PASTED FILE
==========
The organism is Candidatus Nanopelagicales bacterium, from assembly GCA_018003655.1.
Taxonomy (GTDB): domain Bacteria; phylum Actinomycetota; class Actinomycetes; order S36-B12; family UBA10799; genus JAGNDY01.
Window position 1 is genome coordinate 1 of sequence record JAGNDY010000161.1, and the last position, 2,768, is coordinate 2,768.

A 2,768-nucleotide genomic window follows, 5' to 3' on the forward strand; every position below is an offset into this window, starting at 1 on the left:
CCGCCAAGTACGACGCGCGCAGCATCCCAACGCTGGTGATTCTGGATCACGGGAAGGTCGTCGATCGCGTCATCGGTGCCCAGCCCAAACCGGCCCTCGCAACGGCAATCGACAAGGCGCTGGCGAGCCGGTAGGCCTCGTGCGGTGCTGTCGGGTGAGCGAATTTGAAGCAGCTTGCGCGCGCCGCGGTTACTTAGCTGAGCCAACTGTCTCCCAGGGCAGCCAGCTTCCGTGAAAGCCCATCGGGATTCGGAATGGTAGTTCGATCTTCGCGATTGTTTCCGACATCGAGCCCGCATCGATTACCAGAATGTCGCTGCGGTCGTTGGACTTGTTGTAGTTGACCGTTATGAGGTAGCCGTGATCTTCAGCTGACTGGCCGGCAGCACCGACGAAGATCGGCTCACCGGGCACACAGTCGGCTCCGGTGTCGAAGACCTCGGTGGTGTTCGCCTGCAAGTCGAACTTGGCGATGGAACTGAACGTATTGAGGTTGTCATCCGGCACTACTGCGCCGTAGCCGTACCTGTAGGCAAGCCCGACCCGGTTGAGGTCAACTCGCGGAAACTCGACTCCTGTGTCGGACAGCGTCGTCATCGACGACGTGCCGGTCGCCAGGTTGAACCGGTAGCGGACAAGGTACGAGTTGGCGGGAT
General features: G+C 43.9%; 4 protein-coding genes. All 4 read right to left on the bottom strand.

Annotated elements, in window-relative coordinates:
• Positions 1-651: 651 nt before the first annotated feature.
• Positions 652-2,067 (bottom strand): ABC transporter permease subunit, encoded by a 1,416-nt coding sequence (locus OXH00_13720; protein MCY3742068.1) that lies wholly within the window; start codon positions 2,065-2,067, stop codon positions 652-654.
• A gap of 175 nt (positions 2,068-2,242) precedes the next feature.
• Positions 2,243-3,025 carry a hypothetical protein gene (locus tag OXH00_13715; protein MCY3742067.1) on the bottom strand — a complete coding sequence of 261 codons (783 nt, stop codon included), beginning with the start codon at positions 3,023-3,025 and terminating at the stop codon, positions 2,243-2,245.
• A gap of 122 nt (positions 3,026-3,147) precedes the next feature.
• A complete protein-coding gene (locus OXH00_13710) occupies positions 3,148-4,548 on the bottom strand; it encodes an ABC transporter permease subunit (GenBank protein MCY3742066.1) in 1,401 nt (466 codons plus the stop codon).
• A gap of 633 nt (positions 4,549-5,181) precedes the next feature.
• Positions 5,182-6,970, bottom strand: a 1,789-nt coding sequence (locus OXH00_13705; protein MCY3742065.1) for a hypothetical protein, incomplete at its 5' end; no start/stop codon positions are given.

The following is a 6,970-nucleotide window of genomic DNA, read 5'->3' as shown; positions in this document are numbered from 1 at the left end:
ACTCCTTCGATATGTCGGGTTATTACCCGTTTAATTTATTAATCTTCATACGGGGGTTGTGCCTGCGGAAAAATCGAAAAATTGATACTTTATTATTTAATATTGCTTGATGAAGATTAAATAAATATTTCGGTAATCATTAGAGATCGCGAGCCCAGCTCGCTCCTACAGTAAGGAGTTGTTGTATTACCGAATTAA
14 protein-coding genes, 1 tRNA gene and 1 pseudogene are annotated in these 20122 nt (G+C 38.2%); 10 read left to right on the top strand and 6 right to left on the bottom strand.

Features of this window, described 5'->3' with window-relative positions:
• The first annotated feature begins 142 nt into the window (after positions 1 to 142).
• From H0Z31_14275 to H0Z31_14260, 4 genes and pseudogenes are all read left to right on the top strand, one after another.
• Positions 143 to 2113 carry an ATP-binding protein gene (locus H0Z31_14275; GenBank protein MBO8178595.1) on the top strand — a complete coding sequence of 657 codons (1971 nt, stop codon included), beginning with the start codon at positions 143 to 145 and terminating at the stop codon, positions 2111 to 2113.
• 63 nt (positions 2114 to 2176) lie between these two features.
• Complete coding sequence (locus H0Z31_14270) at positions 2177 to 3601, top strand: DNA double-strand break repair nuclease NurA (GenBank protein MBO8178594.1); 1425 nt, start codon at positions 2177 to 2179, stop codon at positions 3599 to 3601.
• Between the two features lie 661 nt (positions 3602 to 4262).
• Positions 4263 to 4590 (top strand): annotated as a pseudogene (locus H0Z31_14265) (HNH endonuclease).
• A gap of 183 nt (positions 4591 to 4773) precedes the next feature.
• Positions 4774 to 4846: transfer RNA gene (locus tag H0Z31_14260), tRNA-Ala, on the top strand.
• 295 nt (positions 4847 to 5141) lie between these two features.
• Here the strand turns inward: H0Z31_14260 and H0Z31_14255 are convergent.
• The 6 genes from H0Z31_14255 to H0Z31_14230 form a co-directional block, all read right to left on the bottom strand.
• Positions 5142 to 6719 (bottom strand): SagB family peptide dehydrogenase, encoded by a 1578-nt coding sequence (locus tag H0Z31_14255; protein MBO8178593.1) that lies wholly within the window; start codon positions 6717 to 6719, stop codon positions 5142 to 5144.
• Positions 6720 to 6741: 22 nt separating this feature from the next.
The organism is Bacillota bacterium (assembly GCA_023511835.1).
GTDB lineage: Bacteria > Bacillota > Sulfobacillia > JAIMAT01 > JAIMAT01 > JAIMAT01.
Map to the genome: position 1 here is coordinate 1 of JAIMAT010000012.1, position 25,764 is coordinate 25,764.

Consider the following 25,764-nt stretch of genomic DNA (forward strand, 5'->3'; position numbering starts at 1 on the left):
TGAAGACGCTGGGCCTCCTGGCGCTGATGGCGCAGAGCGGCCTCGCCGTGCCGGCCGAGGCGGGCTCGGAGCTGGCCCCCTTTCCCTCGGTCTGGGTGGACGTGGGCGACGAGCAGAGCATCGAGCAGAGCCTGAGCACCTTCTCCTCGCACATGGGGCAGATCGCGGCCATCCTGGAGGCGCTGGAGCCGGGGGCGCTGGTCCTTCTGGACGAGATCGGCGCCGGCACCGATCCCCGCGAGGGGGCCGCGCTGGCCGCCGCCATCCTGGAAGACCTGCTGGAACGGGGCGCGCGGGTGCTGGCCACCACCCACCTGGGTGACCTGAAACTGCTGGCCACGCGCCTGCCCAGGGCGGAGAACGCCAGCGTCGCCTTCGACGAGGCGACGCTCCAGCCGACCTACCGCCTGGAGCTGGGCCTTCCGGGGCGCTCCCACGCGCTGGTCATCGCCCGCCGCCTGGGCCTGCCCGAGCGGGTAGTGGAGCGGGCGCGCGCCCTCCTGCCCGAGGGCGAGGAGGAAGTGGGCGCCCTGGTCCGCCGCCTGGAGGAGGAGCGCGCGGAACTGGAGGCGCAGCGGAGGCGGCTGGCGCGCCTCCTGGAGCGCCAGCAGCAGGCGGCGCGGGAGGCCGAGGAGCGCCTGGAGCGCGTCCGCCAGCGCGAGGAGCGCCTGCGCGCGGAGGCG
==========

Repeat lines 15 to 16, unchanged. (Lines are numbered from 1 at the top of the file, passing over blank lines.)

• Positions 5,182-6,970, bottom strand: a 1,789-nt coding sequence (locus OXH00_13705; protein MCY3742065.1) for a hypothetical protein, incomplete at its 5' end; no start/stop codon positions are given.

The following is a 6,970-nucleotide window of genomic DNA, read 5'->3' as shown; positions in this document are numbered from 1 at the left end: